the oil drilling ventures contemplated by the WMC limited partnership agreements and (d) knew that the actual drilling costs for each limited partnership would be less than $ 140,000. Higgins testified at his deposition that, while under the transaction contemplated by this "paper loan" WMC would not have access to the money it would "borrow" from IBT, that was "not a difference . . . that in my opinion would be that critical from the tax point of view." As it turned out, many of these facts were untrue as a result of WMC's fraud.
Professor Wolfman stated that if the writer had made such a recommendation and was aware of these facts, the October 11 letter contained a number of misstatements: that the driller would receive $ 140,000 in cash, that there would be partnership borrowing and that such borrowing would be from a suitable bank or other lending agency. These misrepresentations, which the jury could have found were intentional or at least reckless, in turn rendered the opinion as to tax consequences a misrepresentation, again at best recklessly made, because it was based on assumptions known to be false.
Third, the plaintiffs established that as of October 11 Higgins had decided to leave defendant's employ and that he had as of October 8 taken a leave of absence and was remaining there only to finish the opinion letter. There was evidence that by October 6 Higgins was working closely with ECI, WMC's selling agent, and on October 16 he got powers of attorney from Raymond to execute and file papers for WMC, of which Raymond was president, and for IBT, of which he was board chairman. Professor Wolfman testified that it was improper for an employee of an accounting firm who was employed by ECI to write a tax opinion letter and that the failure to disclose his relationship with the selling agent would be a material omission which would appear to have been intentional or reckless.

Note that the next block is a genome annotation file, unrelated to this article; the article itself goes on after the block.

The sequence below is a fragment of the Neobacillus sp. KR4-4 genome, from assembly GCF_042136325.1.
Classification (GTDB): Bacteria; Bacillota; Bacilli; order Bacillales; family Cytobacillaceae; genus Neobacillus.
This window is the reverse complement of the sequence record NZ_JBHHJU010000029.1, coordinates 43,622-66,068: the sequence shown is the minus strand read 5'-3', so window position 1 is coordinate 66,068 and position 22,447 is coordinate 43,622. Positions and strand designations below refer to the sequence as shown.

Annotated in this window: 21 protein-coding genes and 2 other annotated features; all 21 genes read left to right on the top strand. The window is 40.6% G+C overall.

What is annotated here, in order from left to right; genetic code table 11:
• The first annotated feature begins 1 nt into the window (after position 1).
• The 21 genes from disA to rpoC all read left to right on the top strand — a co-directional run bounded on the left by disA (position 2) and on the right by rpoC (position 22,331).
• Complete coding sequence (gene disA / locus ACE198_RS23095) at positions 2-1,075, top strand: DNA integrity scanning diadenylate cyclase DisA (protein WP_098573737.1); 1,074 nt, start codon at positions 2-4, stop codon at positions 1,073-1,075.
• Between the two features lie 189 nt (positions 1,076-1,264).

The jury concluded that, while Higgins caused the material misrepresentations and omissions in the October 11 letter recklessly or with an intent to defraud, no partner of the defendant firm caused any misstatements with such scienter. It also found no misrepresentations or omissions in the July 22 letter, so that liability is limited to those relying on the October 11 letter. With respect to the plaintiffs' negligence claim, the jury determined that defendant failed to exercise reasonable care but said that it was not foreseeable to the defendant that plaintiffs would be injured as a result of its negligent misrepresentations. With respect to common law fraud, the jury determined there was clear and convincing proof that the misrepresentations and omissions were made recklessly but not that they were made with knowledge and intent to deceive. Again, liability can arise only from reliance on the October 11 letter. The responses to interrogatories under § 20(a) of the Securities Exchange Act were that the defendant had the power to control Higgins' wrongful activities and that its good-faith defense of reasonably adequate supervision of Higgins had not been made out.